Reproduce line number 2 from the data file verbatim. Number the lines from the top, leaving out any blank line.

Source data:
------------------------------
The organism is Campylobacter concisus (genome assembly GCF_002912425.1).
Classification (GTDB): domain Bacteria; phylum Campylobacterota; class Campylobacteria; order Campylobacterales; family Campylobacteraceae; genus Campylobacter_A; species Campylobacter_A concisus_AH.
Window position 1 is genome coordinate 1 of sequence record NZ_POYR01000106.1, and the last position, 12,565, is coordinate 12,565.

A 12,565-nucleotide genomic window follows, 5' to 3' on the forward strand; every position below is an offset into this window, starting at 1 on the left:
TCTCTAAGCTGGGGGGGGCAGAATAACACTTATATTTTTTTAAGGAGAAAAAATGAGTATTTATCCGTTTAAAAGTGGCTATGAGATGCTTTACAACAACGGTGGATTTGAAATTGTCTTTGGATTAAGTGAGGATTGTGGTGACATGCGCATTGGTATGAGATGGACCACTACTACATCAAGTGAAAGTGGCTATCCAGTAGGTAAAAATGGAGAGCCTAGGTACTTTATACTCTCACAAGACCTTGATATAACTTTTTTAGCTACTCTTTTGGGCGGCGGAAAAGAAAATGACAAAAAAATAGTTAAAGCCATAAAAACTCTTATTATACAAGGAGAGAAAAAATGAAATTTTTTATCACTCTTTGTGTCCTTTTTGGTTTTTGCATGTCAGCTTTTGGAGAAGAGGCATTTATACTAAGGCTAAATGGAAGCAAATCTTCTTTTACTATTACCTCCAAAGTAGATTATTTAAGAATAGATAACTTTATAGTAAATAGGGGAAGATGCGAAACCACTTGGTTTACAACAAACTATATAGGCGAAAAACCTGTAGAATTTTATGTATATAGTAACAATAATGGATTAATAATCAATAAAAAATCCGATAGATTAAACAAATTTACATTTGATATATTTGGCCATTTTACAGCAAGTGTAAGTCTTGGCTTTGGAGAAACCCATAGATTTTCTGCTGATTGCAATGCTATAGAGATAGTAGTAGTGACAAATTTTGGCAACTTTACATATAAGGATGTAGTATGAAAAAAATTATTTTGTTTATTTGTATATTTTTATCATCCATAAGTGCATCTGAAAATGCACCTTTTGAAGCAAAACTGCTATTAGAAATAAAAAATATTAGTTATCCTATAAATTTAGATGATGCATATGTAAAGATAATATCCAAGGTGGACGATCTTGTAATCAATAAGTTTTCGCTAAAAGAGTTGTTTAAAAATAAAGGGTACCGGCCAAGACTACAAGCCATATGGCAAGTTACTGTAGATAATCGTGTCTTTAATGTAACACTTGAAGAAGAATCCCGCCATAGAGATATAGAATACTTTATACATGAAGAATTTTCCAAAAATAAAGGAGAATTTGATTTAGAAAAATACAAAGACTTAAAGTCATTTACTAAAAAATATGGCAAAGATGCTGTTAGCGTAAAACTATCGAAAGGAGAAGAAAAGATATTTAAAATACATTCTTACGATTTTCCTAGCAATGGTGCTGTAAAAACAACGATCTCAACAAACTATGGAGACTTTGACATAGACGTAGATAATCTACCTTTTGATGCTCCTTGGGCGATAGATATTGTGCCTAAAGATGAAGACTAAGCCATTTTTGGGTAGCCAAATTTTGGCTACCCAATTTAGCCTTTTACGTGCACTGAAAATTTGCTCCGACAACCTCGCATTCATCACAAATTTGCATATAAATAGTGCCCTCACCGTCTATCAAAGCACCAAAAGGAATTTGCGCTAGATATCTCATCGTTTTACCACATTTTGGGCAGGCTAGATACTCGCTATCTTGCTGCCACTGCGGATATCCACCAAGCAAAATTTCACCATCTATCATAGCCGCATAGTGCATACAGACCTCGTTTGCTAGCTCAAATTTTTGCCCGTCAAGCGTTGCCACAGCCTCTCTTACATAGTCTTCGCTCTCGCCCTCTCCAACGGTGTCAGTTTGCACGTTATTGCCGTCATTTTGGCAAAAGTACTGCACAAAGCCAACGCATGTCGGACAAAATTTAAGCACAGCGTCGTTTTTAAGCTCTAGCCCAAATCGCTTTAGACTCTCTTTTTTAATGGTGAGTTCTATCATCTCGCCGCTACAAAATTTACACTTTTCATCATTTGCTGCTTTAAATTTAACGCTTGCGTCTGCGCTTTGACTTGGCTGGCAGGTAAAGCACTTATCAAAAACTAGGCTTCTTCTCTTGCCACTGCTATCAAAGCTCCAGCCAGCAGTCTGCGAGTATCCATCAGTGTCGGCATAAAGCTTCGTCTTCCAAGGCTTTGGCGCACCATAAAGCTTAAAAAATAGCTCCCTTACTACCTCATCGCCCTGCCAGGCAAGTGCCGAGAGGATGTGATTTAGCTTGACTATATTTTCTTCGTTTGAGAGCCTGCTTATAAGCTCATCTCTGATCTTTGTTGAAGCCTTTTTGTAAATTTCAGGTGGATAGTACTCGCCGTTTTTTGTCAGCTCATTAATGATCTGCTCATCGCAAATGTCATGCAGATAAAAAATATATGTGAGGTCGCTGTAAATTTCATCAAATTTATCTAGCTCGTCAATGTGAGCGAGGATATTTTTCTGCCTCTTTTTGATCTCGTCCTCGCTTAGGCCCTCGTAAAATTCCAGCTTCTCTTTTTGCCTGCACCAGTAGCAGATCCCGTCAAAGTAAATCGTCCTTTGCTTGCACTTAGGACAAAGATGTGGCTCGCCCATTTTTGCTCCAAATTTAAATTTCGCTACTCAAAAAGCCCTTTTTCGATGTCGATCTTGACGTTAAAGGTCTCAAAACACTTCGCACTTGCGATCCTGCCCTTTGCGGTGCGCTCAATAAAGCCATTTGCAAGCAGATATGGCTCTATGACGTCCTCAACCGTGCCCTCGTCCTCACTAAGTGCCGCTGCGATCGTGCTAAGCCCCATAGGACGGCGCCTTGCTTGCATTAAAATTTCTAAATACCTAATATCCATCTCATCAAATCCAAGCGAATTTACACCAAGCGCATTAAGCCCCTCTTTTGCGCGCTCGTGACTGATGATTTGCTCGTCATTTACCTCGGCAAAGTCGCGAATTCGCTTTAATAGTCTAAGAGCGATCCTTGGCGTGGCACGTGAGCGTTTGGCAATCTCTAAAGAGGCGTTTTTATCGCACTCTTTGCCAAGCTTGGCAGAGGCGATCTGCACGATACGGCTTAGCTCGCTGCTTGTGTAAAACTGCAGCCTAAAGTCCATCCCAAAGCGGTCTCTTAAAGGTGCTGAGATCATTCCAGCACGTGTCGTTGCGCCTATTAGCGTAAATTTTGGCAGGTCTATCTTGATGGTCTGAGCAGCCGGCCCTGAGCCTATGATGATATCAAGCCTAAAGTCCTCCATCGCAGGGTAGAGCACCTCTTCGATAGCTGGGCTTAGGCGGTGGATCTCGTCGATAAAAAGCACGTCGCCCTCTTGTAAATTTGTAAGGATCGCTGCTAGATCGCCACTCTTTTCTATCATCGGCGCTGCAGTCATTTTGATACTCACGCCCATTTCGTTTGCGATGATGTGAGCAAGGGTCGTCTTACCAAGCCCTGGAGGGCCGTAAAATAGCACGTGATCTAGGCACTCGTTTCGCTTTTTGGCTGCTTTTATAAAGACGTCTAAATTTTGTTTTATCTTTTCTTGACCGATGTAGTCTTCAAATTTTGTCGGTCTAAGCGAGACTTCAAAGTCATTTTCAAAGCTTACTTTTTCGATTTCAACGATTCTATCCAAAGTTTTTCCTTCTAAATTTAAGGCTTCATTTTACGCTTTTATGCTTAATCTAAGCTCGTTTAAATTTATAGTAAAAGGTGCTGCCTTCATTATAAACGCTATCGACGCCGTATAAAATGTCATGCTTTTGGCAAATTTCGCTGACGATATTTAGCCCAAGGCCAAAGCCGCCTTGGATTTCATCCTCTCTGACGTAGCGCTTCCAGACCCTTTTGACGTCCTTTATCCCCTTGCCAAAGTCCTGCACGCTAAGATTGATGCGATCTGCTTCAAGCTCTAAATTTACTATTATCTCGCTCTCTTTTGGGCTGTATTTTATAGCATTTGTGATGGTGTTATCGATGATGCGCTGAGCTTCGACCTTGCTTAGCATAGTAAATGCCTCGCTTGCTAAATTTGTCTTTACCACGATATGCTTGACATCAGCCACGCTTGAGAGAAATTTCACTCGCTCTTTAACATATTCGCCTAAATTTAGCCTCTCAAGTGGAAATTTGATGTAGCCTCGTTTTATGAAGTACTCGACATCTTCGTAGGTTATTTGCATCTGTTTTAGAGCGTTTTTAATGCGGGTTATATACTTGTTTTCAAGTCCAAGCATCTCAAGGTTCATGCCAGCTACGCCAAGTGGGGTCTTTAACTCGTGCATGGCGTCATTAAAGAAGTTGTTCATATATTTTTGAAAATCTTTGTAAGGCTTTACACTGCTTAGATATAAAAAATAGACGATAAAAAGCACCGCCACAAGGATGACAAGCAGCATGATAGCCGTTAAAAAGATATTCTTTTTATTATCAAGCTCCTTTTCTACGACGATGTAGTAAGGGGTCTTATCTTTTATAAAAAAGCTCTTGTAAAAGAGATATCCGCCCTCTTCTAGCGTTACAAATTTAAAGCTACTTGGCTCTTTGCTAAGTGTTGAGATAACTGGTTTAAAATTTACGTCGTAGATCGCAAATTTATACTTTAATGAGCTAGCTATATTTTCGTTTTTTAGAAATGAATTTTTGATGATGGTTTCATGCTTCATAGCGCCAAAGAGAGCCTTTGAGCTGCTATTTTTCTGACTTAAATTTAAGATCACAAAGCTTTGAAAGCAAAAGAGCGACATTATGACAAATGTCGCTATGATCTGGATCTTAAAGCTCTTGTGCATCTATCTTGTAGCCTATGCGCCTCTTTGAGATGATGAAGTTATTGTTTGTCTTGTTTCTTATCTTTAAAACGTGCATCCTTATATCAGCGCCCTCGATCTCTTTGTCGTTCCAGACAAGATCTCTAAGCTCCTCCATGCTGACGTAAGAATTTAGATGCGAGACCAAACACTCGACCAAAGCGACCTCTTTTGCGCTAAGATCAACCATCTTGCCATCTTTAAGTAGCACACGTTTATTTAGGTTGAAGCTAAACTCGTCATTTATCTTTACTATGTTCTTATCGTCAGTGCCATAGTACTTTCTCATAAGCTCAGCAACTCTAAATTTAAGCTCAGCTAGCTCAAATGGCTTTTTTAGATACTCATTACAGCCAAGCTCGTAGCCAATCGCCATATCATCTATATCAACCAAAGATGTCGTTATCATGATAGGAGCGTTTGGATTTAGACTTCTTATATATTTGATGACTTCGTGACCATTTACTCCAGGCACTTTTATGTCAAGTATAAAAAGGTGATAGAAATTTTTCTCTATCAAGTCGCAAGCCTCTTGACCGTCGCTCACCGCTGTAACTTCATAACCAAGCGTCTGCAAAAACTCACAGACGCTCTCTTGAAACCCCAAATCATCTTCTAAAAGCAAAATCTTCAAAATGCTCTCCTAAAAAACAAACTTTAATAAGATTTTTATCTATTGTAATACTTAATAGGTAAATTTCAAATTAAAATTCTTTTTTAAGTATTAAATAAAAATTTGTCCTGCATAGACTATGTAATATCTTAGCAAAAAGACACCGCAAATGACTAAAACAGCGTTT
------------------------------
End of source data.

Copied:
Classification (GTDB): domain Bacteria; phylum Campylobacterota; class Campylobacteria; order Campylobacterales; family Campylobacteraceae; genus Campylobacter_A; species Campylobacter_A concisus_AH.